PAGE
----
Part of the problem is simply one of production values. The audio tra…

I am so sick of Scotland!

Outlaw/King (2018)
(SPOILERS) Proof that it isn't enough just to want to make a historical epic, you have to have some level of vision for it as well. Say what you like about Mel's Braveheart – and it isn't a very good film – it's got sensibility in spades. He knew what he was setting out to achieve, and the audience duly responded. What does David Mackenzie want from Outlaw/King (it's shown with a forward slash on the titles, so I'm going with it)? Ostensibly, and unsurprisingly, to restore the stature of Robert the Bruce after it was rather tarnished by Braveheart, but he has singularly failed to do so. More than that, it isn’t an "idea", something you can recognise or get behind even if you don’t care about the guy. You’ll never forget Mel's Wallace, for better or worse, but the most singular aspect of Chris Pine's Bruce hasn’t been his rousing speeches or heroic valour. No, it's been his kingly winky.

There's something wrong with the sky.

Hold the Dark (2018)
(SPOILERS) Hold the Dark, an adaptation of William Giraldi's 2014 novel, is big on atmosphere, as you'd expect from director Jeremy Saulnier (Blue Ruin, Green Room) and actor-now-director (I Don’t Want to Live in This World Anymore) pal Macon Blair (furnishing the screenplay and appearing in one scene), but contrastingly low on satisfying resolutions. Being wilfully oblique can be a winner if you’re entirely sure what you're trying to achieve, but the effect here is rather that it’s "for the sake of it" than purposeful.

Believe me, Mr Bond, I could shoot you from Stuttgart und still create ze proper effect.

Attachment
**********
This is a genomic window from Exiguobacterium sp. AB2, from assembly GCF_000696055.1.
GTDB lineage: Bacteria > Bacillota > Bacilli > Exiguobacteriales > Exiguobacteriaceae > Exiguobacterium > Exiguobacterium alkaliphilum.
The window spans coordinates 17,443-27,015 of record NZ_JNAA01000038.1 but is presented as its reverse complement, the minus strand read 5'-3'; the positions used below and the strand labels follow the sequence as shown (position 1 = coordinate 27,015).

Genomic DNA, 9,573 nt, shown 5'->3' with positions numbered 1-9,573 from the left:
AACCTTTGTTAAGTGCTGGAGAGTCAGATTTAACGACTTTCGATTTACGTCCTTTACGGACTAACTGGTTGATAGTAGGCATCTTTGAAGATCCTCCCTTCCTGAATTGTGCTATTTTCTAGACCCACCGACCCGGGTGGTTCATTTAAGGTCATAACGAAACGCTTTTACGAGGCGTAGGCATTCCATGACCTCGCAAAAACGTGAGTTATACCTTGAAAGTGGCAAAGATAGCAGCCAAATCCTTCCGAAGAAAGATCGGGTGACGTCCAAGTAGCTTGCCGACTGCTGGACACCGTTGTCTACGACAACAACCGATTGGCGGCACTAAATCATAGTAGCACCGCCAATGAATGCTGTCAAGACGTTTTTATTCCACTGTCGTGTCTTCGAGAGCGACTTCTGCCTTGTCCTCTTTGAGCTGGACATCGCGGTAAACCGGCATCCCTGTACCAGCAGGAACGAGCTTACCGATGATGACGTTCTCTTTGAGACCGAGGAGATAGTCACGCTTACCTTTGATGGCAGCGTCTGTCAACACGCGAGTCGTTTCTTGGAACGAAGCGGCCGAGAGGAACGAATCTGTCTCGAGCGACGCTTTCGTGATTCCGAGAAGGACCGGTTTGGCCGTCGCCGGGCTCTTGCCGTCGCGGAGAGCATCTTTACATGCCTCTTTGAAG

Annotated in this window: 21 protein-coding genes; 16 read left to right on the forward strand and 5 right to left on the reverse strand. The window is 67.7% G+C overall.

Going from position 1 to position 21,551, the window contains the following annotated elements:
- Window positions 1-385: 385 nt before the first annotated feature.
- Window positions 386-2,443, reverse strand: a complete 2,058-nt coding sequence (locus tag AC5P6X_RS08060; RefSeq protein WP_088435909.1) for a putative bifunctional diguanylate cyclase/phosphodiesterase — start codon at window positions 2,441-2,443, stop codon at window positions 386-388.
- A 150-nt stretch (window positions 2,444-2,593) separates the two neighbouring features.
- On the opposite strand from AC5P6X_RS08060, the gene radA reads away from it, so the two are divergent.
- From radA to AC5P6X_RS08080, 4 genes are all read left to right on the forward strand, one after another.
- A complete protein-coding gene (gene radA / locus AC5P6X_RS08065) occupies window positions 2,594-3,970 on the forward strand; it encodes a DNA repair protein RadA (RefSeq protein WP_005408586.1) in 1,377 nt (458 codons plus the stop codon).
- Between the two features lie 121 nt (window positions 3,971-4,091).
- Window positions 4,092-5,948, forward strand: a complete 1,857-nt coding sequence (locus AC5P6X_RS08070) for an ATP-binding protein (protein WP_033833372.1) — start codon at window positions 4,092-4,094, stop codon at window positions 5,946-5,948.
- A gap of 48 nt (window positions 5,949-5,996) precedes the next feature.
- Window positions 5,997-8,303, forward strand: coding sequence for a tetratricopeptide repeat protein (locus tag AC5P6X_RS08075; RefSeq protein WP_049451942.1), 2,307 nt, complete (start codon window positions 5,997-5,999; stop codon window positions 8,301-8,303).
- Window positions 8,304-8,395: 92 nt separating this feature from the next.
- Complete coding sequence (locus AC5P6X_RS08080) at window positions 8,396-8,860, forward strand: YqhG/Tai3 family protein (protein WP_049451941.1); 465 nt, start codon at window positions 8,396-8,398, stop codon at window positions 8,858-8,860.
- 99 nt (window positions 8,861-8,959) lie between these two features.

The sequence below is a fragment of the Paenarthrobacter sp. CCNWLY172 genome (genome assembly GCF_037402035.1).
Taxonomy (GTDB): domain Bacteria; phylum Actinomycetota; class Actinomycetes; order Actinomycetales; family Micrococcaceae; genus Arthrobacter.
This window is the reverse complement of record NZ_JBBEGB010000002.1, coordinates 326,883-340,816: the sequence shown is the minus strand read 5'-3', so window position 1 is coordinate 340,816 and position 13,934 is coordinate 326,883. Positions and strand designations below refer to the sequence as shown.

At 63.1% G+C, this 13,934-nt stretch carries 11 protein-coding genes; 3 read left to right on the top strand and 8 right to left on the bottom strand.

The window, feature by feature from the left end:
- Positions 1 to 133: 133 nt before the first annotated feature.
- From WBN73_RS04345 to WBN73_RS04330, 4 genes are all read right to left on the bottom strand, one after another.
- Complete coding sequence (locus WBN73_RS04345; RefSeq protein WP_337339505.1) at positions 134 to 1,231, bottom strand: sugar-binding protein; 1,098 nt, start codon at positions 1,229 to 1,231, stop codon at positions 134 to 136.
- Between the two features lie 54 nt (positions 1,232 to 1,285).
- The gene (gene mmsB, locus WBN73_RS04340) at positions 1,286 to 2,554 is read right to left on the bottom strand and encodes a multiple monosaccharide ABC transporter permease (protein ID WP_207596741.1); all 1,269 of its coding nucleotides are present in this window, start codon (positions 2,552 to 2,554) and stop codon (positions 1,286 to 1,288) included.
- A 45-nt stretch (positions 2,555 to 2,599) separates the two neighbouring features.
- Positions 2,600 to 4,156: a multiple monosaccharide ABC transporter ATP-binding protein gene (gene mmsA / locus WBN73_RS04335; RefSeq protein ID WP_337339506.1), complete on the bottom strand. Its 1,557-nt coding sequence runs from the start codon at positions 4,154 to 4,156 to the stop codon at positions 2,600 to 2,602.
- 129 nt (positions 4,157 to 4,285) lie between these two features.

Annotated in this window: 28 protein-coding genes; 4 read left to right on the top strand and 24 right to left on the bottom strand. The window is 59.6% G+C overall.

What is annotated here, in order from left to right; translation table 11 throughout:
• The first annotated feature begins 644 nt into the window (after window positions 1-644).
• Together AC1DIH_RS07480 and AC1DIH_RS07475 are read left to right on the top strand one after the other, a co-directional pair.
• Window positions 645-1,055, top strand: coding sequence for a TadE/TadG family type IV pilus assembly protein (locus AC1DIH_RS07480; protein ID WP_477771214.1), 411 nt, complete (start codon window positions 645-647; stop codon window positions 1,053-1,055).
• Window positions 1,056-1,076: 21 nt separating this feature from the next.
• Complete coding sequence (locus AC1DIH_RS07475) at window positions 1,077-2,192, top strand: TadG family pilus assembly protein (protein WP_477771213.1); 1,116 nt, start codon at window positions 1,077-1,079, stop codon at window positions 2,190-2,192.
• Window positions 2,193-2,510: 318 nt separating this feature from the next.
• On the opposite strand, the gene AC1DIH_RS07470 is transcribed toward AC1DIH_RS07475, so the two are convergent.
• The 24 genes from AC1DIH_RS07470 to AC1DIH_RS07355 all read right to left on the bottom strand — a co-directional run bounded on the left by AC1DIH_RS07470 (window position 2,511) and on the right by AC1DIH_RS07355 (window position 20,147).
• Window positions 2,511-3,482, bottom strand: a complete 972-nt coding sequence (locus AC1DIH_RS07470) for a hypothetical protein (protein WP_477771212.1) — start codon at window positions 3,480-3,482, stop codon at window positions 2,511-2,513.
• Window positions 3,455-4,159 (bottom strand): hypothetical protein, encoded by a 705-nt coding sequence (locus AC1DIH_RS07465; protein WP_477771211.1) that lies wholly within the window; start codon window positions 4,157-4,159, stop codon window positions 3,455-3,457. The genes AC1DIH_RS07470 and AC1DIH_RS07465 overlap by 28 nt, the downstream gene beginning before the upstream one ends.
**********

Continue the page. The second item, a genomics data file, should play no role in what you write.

Tomorrow Never Dies (1997)
(SPOILERS) Some of the reactions to Spectre would have you believe it undoes all the “good” work cementing Daniel Craig’s incarnation of Bond in Skyfall. If you didn’t see that picture as the second coming of the franchise (I didn’t) your response to the latest may not be so harsh, despite its less successful choices (Blofeld among them). And it isn’t as if one step, forward two steps back are anything new in perceptions of the series (or indeed hugely divisive views on what even constitutes a decent Bond movie). After the raves greeting Goldeneye, Pierce Brosnan suffered a decidedly tepid response to his second outing, Tomorrow Never Dies, albeit it was less eviscerated than Craig’s sophomore Quantum of Solace. Tomorrow’s reputation disguises many strong points, although it has to be admitted that a Moore-era style finale and a floundering attempt to package in a halcyon villain aren’t among them.

The Bond series’ flirtations with contemporary relevance have a…

Yes sir, that is how it is happening, all times.

The Owl Service
Episode Two
Huw tells the story of the Mabinogion (“Yes sir, that is how it is happening, all times”). Roger takes on both an investigatory position and a reluctant one (he conceals Alison’s scratch with a plaster, perhaps embarrassed by the carnal passions it implies). And no one seems all that concerned about the vanishing plate designs (although the others think Alison must have done it).

The tensions between the trio have started to mount up. Most effective is the scene where Gwyn confronts Alison. Clad in a bikini, she lies on a sun lounger reading the Mabinogion. As Gwyn angrily sends the book flying, we see quick cuts of her painted face (“You shouldn’t have done that!”) and the sound of fluttering pages/birds as he flees, apparently pursued by something. And then they make up, as if all is fine and it was just a lover’s tiff. Now Roger, wearing, Alison’s sunglasses and with an impassive expression suggesting subdued jealousy, observes them. Roger gets many of the …